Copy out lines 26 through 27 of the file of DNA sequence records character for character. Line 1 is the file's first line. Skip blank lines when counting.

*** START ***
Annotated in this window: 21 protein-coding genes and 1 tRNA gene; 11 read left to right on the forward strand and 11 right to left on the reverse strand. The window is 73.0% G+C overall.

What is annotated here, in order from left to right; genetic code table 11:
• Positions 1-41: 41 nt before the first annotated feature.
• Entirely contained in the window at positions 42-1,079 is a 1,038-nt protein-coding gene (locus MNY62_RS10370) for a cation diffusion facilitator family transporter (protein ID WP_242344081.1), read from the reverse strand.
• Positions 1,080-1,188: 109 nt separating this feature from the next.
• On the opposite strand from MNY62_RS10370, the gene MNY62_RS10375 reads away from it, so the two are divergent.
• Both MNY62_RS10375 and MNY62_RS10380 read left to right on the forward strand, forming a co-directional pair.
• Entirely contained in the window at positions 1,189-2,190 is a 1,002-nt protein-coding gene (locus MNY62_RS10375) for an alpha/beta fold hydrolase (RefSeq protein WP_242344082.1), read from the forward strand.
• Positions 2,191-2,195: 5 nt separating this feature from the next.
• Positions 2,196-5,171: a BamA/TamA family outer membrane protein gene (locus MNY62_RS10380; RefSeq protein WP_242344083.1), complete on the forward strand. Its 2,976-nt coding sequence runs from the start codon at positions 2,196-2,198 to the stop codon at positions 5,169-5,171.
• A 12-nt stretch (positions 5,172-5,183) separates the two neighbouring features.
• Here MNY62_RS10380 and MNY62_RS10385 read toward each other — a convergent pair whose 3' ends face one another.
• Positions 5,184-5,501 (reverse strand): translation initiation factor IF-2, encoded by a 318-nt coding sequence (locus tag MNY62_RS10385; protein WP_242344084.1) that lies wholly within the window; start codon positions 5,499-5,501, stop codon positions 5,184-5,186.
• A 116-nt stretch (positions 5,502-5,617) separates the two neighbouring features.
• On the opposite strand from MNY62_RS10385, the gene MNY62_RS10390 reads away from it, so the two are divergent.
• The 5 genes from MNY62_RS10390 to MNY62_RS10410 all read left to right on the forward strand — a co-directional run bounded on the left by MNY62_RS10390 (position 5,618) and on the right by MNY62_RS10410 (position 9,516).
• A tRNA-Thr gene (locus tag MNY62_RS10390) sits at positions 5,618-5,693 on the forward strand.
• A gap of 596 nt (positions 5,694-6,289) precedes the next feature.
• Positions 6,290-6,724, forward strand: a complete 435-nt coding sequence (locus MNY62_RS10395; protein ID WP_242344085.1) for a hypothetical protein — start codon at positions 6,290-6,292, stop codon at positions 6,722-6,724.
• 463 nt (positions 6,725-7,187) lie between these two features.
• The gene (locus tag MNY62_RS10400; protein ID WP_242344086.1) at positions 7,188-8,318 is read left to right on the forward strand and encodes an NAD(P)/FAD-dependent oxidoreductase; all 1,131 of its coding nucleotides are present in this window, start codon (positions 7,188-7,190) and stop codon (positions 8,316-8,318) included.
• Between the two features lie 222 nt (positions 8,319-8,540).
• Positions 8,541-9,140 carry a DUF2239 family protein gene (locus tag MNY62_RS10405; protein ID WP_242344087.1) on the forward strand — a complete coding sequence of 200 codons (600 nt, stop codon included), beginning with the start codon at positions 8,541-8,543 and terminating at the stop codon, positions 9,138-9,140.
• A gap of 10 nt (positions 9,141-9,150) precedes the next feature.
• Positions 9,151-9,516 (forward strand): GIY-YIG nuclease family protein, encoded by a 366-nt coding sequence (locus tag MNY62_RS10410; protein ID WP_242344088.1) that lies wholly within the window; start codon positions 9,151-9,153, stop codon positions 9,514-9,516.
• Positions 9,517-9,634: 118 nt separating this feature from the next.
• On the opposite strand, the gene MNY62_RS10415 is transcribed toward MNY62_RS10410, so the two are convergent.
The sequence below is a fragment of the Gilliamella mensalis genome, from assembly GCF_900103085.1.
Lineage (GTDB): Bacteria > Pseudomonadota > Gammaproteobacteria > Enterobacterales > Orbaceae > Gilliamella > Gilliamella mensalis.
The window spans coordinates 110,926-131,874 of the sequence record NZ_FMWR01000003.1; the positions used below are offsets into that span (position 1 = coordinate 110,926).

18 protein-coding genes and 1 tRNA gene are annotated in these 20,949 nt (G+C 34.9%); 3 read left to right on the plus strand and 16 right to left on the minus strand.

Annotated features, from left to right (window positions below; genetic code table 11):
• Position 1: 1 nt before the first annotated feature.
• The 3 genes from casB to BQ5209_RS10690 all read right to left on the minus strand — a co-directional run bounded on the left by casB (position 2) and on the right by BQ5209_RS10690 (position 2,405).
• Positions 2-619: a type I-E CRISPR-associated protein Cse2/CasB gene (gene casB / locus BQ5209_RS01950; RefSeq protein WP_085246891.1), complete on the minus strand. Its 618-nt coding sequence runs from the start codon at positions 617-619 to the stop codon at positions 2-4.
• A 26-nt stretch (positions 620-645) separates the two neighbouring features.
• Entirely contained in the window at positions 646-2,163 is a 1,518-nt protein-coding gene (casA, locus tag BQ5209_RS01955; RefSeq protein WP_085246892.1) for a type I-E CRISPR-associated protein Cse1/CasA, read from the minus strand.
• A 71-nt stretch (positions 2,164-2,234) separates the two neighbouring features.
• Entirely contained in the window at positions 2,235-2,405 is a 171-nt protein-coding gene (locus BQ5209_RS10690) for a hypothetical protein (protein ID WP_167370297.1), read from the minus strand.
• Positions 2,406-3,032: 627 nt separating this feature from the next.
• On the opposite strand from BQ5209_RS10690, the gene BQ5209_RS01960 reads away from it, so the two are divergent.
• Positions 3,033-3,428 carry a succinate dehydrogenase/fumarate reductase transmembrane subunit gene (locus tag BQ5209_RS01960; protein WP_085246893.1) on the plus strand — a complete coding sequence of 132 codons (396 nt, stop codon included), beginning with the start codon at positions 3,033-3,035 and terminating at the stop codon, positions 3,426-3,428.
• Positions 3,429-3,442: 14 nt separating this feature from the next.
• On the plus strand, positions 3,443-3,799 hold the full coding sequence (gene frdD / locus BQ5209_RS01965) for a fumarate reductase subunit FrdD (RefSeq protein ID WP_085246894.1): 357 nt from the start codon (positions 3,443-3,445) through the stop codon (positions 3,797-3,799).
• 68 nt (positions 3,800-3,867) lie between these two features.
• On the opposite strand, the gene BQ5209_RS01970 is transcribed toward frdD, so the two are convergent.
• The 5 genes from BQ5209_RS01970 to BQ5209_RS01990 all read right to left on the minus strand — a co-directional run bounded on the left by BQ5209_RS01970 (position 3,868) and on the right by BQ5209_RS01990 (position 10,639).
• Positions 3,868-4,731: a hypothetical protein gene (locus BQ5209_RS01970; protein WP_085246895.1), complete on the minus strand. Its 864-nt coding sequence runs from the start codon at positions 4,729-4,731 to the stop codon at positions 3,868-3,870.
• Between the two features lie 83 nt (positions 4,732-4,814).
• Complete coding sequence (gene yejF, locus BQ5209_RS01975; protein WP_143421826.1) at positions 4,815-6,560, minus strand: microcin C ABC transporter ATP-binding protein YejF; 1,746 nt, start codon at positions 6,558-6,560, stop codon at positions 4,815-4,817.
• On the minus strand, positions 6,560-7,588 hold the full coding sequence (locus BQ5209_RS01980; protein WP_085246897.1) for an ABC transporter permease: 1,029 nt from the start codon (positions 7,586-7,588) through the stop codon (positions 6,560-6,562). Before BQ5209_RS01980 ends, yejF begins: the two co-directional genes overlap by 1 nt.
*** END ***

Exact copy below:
• Positions 9,517-9,634: 118 nt separating this feature from the next.
• On the opposite strand, the gene MNY62_RS10415 is transcribed toward MNY62_RS10410, so the two are convergent.